1 Science Direct, L.H. Philips, R. Bull, E. Adams, L. Fraser, Positive mood and executive function: Evidence from stroop and fluency tasks

2 Psychological Review, 106 (3) (1999), pp. 529-550, A neuropsychological theory of positive affect and its influence on cognition, F.G. Ashby, A.M. Isen, A.U. Turken

3Forbes Online, November 9, 2012, David DiSalvo

Working from Home, Qualitatively

Posted on: September 29th, 2016 by doyle

image1From the desk of Natanya Rubin

It’s 12:30 in the afternoon on a Wednesday, and my assistant project manager and I are wearing matching XXL Kideation tee shirts and borrowed shorts, waiting for our work clothes to come out of the dryer. This is my first day working out of our temporary Doyle Research headquarters in a private residence in the Chicago suburbs, a stop-over as we transition to a co-working space downtown, and I must say, it’s started with a bang, or rather, a downpour.

Our moderators are used to working in all kinds of locations, and under all kinds of conditions. When they’re on the road, a hotel room, focus group facility, coffee shop, classroom, or living room can all serve as a mobile qualitative office. For the field team, the transition from the office to an offsite location has been full of unexpected benefits. Being caught in a thunderstorm during a lunchtime walk and returning to the office soaking wet would normally be an uncomfortable experience, but not if your office comes equipped with a dryer!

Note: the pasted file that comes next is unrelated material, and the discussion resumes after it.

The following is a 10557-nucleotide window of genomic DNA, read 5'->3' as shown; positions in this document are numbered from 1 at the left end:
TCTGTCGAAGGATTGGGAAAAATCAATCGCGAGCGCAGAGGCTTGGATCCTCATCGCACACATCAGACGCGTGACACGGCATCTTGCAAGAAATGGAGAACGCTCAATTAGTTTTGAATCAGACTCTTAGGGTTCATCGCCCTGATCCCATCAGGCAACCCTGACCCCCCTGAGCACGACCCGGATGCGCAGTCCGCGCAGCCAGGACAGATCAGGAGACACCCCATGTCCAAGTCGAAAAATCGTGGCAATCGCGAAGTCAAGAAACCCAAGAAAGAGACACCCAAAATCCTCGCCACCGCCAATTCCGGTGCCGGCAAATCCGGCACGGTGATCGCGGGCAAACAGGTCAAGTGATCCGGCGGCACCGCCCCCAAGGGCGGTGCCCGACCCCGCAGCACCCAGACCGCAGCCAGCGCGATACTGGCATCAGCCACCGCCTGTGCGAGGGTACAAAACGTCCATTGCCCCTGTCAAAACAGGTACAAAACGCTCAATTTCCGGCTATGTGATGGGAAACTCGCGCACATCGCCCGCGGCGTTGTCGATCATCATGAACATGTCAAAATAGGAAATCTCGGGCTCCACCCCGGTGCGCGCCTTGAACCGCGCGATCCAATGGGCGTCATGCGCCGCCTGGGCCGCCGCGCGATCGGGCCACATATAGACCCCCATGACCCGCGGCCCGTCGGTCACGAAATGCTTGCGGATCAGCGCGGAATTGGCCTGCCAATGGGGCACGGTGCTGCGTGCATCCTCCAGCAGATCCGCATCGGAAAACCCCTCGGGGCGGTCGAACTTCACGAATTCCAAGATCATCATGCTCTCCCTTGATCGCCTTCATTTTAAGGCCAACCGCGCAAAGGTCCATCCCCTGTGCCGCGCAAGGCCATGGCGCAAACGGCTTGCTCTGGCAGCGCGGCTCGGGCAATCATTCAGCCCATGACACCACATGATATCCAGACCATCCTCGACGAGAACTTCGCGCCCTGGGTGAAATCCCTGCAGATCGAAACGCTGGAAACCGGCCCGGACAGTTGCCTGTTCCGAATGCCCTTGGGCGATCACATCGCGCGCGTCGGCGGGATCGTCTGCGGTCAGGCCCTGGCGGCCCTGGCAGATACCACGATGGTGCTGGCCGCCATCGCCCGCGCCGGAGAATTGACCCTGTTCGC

Of course, there are challenges to setting up in temporary quarters as well. Our IT department has been working non-stop to make sure we’re all connected to the resources we need to do our jobs wherever we are. Shared spaces create opportunities for collaboration, but also raise the eternal question, Where am I going to take this 90 minute conference call without making my colleagues want to kill me?

Our sojourn at DRA North will be brief, but I’ll miss it when we move into our new, more traditional office space. This time has been a lesson in flexibility, creative problem solving, and, in nice weather, precisely how many feet of firewire cord is needed to take the conference phone out to the back deck.